|Dimensions||9.75 × 11.75 × 1.25 in|$55.00
Exploring crucial but neglected geographies, practitioners, and themes, this volume is an important reconsideration of landscape photography in nineteenth-century America. Although images of the West have dominated our perception of this genre, many photographers were working in the eastern half of the United States, and their pictures, with the exception of Civil War images, have received relatively scant attention as a distinctive phenomenon. Redressing this imbalance is East of the Mississippi, the first book to focus exclusively on the arresting eastern photographs that helped shape America’s national identity. Celebrating national wonders such as Niagara Falls and the White Mountains as well as capturing a cultural landscape fundamentally altered by industrialization, these works also documented the impact of war, promoted tourism, and played a role in an emerging environmentalism.
Showcasing an extraordinary selection of some 175 photographs in a rich variety of media and formats – from the earliest known landscape daguerreotypes taken in the United States in 1839 and 1840 to prints made at the close of the nineteenth century – this 276-page volume traces the evolution of eastern landscape photography through a range of themes, and introduces the artists who explored this subject. Examining the dynamic ties with other media – for instance, between painters and photographers such as the Bierstadt and Moran brothers – essays also situate eastern landscape photographs more broadly in the visual culture of the period and consider how the motivating forces behind these works yielded innovative, distinctly American landscape pictures.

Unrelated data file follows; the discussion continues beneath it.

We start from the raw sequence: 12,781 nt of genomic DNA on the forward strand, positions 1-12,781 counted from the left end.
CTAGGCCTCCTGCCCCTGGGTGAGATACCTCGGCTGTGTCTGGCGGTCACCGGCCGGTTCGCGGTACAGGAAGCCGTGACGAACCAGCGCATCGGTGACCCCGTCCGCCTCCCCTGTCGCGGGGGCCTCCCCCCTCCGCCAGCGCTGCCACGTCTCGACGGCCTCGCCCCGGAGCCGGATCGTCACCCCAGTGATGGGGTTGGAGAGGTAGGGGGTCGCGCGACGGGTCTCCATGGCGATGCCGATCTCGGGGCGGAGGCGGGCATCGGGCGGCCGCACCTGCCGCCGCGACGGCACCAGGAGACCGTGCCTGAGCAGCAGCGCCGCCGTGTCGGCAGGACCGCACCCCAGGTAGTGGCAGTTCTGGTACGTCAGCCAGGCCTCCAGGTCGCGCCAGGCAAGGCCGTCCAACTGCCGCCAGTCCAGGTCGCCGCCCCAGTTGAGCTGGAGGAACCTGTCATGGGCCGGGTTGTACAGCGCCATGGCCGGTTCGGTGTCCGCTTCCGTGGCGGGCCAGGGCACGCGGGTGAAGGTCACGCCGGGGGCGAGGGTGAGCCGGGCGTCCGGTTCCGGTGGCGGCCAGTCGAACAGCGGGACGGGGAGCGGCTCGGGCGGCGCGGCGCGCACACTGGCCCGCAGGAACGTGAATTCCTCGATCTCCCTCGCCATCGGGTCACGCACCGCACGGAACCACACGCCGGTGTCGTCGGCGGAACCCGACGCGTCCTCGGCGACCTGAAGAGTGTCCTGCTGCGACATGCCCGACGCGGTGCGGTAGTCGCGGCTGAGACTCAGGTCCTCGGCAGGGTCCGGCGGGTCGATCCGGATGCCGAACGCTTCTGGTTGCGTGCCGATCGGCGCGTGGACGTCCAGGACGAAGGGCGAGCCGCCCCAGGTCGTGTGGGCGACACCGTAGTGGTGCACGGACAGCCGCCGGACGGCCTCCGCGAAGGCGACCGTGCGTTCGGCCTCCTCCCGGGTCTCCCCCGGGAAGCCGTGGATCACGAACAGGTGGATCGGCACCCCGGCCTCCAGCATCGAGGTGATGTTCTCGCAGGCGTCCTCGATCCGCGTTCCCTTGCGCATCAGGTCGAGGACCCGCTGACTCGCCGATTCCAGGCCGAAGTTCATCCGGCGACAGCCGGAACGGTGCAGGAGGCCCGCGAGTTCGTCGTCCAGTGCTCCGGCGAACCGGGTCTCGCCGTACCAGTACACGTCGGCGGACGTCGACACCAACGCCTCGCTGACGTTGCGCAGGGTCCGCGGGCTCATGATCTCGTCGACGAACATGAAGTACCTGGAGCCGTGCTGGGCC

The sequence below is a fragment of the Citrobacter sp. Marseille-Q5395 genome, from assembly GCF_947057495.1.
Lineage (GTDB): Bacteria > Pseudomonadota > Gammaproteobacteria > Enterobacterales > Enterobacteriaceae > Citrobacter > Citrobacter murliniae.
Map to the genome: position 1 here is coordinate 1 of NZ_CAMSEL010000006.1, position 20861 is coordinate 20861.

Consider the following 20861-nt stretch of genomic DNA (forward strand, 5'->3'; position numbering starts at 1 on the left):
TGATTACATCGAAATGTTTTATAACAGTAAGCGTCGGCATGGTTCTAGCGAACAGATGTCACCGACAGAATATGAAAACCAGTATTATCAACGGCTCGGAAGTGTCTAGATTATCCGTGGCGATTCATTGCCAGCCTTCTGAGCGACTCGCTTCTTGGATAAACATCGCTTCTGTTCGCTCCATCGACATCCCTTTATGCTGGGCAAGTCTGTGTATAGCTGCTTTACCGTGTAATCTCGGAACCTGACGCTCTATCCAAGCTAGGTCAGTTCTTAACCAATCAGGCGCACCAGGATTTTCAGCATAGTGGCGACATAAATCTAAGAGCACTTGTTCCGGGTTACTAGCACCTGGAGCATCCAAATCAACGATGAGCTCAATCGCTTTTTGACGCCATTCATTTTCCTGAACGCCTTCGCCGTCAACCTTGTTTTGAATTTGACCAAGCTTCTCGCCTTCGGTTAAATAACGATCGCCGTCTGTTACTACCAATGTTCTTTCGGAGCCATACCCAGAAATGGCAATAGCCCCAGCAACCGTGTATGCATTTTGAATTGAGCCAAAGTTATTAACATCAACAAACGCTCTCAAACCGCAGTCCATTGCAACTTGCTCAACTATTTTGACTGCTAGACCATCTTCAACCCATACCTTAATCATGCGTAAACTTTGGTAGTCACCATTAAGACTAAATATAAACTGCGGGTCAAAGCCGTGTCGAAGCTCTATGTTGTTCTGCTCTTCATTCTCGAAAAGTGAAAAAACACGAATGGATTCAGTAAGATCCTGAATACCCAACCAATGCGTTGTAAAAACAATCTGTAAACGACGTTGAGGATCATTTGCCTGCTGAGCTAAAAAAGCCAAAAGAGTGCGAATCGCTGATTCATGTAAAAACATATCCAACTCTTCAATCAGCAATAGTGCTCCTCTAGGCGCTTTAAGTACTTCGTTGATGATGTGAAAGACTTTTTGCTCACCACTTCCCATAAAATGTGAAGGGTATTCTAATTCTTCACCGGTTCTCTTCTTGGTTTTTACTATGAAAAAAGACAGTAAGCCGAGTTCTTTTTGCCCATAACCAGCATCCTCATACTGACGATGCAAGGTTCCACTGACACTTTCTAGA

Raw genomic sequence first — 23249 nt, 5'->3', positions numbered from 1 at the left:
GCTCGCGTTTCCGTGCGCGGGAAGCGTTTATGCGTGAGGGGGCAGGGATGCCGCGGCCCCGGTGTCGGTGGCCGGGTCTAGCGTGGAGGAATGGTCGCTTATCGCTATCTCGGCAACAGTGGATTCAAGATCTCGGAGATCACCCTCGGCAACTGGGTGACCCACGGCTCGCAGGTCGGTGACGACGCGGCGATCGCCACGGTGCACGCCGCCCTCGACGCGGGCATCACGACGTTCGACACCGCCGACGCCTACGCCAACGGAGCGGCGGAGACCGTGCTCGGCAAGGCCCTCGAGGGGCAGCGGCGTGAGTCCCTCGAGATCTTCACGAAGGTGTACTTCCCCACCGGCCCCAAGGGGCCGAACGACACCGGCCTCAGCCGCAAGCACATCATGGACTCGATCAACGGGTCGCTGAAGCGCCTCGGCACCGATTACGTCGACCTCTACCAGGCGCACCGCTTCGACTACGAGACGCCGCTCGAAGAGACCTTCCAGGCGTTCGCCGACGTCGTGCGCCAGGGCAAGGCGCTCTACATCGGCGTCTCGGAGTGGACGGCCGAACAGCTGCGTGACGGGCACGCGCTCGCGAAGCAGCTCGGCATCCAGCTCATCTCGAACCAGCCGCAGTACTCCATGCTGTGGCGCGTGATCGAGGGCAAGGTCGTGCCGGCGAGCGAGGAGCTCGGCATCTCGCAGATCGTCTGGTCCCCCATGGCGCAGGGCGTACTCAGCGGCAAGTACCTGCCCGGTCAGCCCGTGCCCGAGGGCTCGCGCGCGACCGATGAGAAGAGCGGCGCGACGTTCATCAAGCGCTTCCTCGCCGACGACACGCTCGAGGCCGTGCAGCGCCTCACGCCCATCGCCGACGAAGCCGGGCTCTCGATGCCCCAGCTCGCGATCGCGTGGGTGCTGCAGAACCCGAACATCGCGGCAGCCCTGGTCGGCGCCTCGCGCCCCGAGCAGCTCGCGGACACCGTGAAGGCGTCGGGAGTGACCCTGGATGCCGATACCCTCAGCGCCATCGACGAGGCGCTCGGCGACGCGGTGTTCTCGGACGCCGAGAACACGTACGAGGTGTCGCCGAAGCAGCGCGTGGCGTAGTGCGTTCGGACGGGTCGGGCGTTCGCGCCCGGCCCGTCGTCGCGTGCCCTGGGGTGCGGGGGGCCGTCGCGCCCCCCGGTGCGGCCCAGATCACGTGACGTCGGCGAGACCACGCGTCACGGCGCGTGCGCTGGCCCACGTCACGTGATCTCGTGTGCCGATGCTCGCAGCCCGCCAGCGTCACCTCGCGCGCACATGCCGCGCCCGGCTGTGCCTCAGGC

East of the Mississippi: Nineteenth Century American Landscape Photography was featured from October 6, 2017-January 7, 2018.
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